Featuring a young P/o named Guy Gibson - who ended up not being rostered for the raid, because it was his birthday.
And of course the first VC to be earned by Bomber Command in WW2.

 

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11 hours ago, alt-92 said:

Very much so. 

The Münster Aquaduct raids, especially the August 12th 1940 one, is a prime example.

http://www.bomberhistory.co.uk/canal_raids/muenster1940

WW2Podcast https://www.youtube.com/watch?v=2HxHs0LysKw

Thanks for this link, I really must make space in my display cabinet for a Hampden after being reminded of this!

 

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Today I've made some further progress on the cockpit, and I moved on to the engines while it was drying.

 

Fuselage
I've added some more PE to the cockpit, namely the seatbelts and a few more details on the starboard side. I then experimented a bit with colour variations. First I did a darker wash along the panel lines, consisting of interior green, thinners and black in a ratio of approximately 5:3:1. I then did a lighter wash of interior green, light grey and thinner in roughly even quantities in between the panel lines. Finally I added a few areas of aluminium using dry brushing to add interest, and a few splotches of Vallejo Mud and Grass. Although I've used the darker wash technique before it's the first time I've tried applying tonal variation like this and I'm really quite happy with it. 

 

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The engines
One my fondest memories of my early childhood in the UK before I moved to Australia aged 7 was going to my grandparents' house for tea and watching episodes of Morecambe and Wise.  And one of my favourites was the one with André Previn (AKA Andrew Preview) were Eric played "all the right notes, but not necessarily in the right order". This has clearly affected my modelling - with this kit I seem to be doing "all the right instructions, but not necessarily in the right order".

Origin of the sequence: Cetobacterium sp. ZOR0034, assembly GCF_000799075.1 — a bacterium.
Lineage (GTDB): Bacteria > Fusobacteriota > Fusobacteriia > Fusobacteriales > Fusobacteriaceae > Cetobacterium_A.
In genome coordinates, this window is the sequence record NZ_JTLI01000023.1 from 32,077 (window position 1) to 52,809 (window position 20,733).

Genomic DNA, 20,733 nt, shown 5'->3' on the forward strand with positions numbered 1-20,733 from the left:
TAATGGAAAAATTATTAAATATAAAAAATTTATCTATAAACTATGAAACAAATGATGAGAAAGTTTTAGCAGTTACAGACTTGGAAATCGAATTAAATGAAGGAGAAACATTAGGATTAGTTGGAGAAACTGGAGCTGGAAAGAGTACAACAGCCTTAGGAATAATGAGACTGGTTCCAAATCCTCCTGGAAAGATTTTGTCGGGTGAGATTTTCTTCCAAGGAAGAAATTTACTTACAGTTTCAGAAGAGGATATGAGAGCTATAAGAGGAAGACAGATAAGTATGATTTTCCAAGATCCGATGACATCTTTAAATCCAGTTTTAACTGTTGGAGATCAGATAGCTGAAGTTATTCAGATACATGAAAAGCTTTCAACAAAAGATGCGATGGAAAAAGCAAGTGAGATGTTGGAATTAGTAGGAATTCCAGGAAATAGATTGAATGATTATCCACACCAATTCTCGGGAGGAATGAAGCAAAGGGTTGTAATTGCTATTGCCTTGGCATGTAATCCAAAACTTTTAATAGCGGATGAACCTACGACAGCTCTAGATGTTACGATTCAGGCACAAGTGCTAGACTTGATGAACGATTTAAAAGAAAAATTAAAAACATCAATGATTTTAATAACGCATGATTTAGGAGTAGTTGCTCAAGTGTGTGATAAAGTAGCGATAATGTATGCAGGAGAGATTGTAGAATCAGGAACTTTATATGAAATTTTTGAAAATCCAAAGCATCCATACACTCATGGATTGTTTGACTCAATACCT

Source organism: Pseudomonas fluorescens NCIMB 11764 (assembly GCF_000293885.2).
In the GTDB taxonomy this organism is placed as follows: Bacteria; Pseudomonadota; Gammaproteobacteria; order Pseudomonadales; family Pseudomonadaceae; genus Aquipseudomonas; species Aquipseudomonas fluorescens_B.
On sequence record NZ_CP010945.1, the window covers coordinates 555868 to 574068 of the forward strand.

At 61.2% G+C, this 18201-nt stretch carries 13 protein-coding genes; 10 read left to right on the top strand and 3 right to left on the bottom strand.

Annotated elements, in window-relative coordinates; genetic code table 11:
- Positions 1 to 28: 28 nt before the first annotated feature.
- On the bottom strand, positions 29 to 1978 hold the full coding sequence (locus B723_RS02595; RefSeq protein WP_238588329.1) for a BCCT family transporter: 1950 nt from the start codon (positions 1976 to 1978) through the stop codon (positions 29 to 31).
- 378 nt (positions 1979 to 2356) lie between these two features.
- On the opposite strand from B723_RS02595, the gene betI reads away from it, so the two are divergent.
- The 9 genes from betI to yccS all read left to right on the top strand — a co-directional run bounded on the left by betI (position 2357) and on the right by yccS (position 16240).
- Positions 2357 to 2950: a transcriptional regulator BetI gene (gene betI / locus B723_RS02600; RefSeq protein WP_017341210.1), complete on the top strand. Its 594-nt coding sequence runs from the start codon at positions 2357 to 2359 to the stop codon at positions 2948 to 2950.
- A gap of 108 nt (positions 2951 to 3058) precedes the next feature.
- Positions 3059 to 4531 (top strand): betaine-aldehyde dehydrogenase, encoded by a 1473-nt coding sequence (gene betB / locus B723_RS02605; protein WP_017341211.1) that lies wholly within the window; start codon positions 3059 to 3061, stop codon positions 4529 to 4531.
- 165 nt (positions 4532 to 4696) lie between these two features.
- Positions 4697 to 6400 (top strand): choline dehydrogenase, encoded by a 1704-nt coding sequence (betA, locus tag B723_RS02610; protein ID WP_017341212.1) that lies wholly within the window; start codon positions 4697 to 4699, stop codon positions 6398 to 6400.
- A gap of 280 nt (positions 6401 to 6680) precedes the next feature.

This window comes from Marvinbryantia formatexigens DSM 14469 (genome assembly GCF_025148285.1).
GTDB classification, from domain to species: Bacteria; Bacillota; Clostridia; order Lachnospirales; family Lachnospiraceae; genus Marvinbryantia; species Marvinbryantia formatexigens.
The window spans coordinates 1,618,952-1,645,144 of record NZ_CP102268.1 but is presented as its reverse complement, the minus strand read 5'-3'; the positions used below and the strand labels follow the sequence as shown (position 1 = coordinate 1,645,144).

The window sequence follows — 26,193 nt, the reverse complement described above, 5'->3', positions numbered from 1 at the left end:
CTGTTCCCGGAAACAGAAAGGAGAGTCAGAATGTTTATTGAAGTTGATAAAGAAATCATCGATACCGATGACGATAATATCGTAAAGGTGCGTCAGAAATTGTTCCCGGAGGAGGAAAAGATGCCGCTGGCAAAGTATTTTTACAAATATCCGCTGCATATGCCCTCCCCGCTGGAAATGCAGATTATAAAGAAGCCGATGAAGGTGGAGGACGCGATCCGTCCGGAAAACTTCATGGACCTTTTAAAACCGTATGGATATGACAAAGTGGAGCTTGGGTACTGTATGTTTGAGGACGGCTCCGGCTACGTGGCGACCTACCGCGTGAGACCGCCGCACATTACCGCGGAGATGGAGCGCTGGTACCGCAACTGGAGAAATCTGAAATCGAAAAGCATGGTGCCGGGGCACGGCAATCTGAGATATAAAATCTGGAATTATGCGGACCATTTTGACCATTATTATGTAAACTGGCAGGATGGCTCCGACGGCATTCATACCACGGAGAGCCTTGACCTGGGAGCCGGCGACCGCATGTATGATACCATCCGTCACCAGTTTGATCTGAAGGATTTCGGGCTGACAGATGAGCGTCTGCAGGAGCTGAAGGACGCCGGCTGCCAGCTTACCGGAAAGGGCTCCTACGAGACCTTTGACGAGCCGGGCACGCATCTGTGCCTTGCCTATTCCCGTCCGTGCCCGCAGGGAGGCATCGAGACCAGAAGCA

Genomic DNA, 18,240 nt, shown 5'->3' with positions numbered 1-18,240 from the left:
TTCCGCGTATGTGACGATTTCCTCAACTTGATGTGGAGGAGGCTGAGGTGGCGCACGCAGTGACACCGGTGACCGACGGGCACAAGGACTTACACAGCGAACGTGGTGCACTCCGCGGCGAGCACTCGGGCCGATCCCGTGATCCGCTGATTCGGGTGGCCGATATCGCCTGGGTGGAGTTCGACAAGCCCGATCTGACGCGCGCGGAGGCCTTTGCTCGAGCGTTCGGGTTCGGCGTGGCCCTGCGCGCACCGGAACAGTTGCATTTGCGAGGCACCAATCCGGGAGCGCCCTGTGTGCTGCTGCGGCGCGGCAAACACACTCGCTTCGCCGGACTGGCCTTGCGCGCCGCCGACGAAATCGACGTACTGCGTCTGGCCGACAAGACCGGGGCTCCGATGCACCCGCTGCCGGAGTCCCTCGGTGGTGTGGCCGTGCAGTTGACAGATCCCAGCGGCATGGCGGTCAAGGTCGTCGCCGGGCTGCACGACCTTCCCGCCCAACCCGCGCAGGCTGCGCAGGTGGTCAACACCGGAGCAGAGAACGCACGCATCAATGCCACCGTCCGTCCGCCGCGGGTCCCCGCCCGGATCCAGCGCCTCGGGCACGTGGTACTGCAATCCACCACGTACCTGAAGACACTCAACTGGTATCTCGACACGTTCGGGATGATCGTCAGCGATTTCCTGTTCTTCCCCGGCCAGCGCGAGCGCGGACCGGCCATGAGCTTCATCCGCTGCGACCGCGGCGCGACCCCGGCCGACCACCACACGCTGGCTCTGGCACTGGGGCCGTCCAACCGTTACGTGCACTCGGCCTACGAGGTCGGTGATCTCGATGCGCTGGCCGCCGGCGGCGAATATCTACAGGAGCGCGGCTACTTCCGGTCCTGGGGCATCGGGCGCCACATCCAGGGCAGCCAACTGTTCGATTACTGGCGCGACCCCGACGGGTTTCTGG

Airfix would have you attach the engines to the rear of the cowling first, then glue the three cowling pieces around it. However from experience I know the engine is too large to fit inside the cowling, and I found it a pain to fit the cowling around the engine last time I built one of these. So, I decided to do it the other way round. Success - it was dead easy to get the cowlings to fit this way with minimal sanding and gaps.

 

For anyone making a Blenheim who wants to give this a go, here's what I'd suggest:

  1. Glue the exhausts (C11) to the lower part of the cowling (C6).
  2. Glue step 1 to the rear of the cowling (C2 or D11).
  3. Add the two remaining parts of the cowling (C23 and C24) to step 2, noting the correct orientation as per the various bulges.
  4. Assemble the engine (C22 and D12). 
  5. Sand the engine to fit (a fair bit is needed) and glue to into the cowling you assembled in step 3.

The pic below clarifies this - Airfix instructions are to the right showing their order, and to the left are my two engines under construction. The cowling on the right is assembled and ready for the engine to be inserted.

 

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Real life (work) will unfortunately hamper progress for the rest of the week (I took a couple of days off at the start of this group build to ensure early progress) but I will hopefully be able to post some more progress later this week or next weekend.